$stateProvider.state('app.todos', {
  abstract: true,
  url: '/todos',
  views: {
    todos: {
      template: '<ion-nav-view></ion-nav-view>'
    }
  }
})

$stateProvider.state('app.todos.index', {
  url: '',
  templateUrl: 'todos.html',
  controller: 'TodosCtrl'
})

$stateProvider.state('app.todos.detail', {
  url: '/:todo',
  templateUrl: 'todo.html',
  controller: 'TodoCtrl'
})

A lot has changed! With app.todos in play, we create a nested level of our state machine namespaced to app.todos, complete with sub-url routing. Notice that our abstract URL is just called /todos. This allows us to simplify our child URLs.

One more thing. Let’s hook up the index’s template to link to the detail, and create the detail template. Here’s our new todos.html:

<ion-view title="Todos">
  <ion-content>
    <ion-list>
      <ion-item ng-repeat="todo in todos"
        class="item item-icon-right"
        ui-sref="app.todos.detail({todo: $index})">
        <span ng-class="{done: todo.done}">{{todo.title}}</span>
      </ion-item>
    </ion-list>
  </ion-content>
</ion-view>

We’ve used the ui-sref directive before, but now we’ve added something new. This syntax allows us to pass in an object that specifies our link’s parameters. In this case, we pass the todo’s array index as a parameter.

And here’s todo.html, representing our detail view:

<ion-view title="Todo">
  <ion-content>
      <div class="item">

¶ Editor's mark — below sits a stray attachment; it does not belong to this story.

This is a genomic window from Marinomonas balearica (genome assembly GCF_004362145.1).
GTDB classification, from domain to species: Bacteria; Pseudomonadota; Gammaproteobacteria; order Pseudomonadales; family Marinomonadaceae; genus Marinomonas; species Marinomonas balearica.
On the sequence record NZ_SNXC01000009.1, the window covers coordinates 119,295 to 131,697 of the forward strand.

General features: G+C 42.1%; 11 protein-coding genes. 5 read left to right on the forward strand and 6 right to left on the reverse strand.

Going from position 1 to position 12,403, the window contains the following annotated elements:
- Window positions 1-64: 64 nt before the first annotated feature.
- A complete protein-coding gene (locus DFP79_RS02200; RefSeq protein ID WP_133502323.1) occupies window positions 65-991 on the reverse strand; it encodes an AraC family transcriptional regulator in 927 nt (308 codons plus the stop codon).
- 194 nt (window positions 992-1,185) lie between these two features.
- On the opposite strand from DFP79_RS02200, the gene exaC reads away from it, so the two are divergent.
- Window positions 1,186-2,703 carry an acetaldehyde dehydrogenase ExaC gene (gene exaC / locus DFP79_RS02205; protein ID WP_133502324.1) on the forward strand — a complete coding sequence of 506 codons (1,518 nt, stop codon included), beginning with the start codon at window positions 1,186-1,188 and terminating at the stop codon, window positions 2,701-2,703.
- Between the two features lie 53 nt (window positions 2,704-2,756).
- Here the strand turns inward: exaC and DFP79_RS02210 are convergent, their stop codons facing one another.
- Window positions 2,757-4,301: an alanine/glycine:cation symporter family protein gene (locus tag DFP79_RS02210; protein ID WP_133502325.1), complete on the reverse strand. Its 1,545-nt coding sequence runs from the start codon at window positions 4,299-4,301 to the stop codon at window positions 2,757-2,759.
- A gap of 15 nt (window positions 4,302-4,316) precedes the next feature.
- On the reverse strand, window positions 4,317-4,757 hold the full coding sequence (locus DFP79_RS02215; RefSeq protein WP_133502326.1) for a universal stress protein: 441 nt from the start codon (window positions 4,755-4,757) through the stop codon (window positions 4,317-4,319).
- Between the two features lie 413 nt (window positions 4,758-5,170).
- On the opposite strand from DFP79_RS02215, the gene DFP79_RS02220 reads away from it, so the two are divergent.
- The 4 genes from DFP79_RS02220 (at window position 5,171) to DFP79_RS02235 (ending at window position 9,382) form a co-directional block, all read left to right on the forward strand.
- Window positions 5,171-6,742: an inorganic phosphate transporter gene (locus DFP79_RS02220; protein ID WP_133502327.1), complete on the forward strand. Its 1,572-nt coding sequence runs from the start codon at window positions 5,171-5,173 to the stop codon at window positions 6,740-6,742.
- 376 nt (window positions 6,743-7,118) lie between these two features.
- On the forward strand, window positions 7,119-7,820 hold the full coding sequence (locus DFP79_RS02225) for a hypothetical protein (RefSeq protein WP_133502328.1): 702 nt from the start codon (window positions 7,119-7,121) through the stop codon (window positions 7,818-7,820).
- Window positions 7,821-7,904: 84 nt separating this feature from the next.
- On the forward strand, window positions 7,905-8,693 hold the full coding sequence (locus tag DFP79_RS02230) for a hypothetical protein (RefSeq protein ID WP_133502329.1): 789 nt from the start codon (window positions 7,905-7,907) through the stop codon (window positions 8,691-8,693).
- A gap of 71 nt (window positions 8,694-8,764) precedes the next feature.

<p>{{todo.title}}</p>
      </div>

      <div class="item item-checkbox">
        <div>
          <label class="checkbox">
            <input type="checkbox" ng-model="todo.done">
          </label>
          Done
        </div>

      </div>
  </ion-content>
</ion-view>

How does the detail view know which todo to use? The routing system doesn’t support passing the object reference directly, so we will need a way to access the object. For this, we will need to create a TodosService that can be accessed by all parts of our app.

The detail state’s URL has a parameter specified. This is important for passing data around in the router. In the next section, we will centralize our Todos data into a service and use this parameter to fetch that particular piece of data.

Tying It All Together

If you have created a service in Angular before, this will be familiar. If not, we are using an AngularJS factory to create a singleton representation of our Todos, that can be read and updated from multiple sources. If you are new to the concept of services in Angular, check out the documentation for services.

app.factory('TodosService', function() {
  var todos = [
      {title: "Take out the trash", done: true},
      {title: "Do laundry", done: false},
      {title: "Start cooking dinner", done: false}
   ]

  return {
    todos: todos,
    getTodo: function(index) {
      return todos[index]
    }
  }
})

Our TodosCtrl code now becomes: